I don’t exactly blame the documentary makers, who had to sell the film and get at least some of their money back, but this mainstream media friendly Tatchell is just one corner of the picture. He does not just take on designated western enemies such as Putin, Mugabe and Assad.

Peter has been an extremely dedicated supporter of Julian Assange, turning up repeatedly for years outside the Ecuador Embassy and at subsequent demos, often alone and unannounced, and without pushing himself forward to speak (I have found a reluctance to integrate Peter into the Assange defence campaign, which puzzles me).

The documentary shows him trying to arrest Mugabe but there is no mention of his still more spectacular ambush of Blair’s motorcade and attempt to arrest the war criminal. His steadfast and active support for Palestine, his opposition to Trident and to the Iraq and Afghan wars, all this is shown only in the end credits by the banners he is holding. His long-running campaign against Saudi Arabian human rights violations, and those of other Gulf states, is ignored in favour of Western “enemies”.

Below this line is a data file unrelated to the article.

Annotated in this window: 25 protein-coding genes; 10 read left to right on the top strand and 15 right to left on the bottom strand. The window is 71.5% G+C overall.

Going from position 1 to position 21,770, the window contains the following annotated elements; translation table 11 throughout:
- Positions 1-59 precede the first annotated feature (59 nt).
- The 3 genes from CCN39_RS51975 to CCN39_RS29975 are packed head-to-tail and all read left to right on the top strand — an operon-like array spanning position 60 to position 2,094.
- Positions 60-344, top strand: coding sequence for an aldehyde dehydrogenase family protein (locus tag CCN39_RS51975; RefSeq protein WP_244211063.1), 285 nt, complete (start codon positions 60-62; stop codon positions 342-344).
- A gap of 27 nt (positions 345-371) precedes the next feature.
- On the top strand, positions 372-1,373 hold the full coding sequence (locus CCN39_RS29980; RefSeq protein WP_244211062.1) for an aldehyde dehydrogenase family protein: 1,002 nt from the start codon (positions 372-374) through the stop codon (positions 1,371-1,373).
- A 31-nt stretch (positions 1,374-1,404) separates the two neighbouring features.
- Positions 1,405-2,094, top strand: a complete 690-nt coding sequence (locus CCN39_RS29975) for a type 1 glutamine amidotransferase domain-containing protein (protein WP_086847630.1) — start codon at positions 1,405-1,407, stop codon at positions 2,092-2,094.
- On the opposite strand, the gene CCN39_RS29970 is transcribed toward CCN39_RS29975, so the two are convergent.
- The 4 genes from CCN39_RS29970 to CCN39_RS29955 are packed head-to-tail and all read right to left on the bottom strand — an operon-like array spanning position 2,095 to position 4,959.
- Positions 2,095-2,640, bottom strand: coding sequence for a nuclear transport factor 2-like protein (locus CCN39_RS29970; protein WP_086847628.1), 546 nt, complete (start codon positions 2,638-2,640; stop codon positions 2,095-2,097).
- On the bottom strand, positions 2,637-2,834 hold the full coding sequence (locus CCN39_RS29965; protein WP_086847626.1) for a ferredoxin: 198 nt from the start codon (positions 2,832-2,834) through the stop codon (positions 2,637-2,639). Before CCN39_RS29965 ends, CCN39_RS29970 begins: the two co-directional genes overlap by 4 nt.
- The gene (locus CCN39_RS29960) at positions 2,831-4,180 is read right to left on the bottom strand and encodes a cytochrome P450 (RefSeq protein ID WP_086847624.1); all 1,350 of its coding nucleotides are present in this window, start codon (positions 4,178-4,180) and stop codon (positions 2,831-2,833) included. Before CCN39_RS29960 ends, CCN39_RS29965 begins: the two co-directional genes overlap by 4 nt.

This is my favourite Tatchell placard:

Peter Tatchell is, to me, a great hero and always will be. I probably do not agree with him on every single issue, but no sentient human being should ever agree with any other on absolutely everything – if you do, one of you is not actually thinking.

A final thought. I have repeatedly stated that the Westminster government will not voluntarily give up Scotland, and only agreed to the 2014 referendum because they thought it impossible to lose. They got a huge shock and will not go that route again. Winning Scottish Independence is almost certainly going to involve a measure of civil disobedience. This documentary is a profound lesson in how civil disobedience can bring about social and political change, and the sacrifices it entails, and I urge you to watch it with that perspective.

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108 thoughts on “Hating Peter Tatchell

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  • mark golding

    Sadly in a bid to ‘build momentum’ with President Putin tomorrow Wednesday 16th June, Biden made no mention of addressing homophobia in Russia and the question can a homosexual be considered a person fit to be a citizen of the Russian Federation.

    Biden’s ‘what I want him to know’ should ‘build better’ after Covid with silence on expose, oppose, counter and shoot downs while allowing ethics, moral codes and natural law to develop an impetus to ongoing relations.

    On Monday, Biden warned of the consequences should Navalny die in prison, saying it would show Moscow “has little or no intention of abiding by basic fundamental human rights.”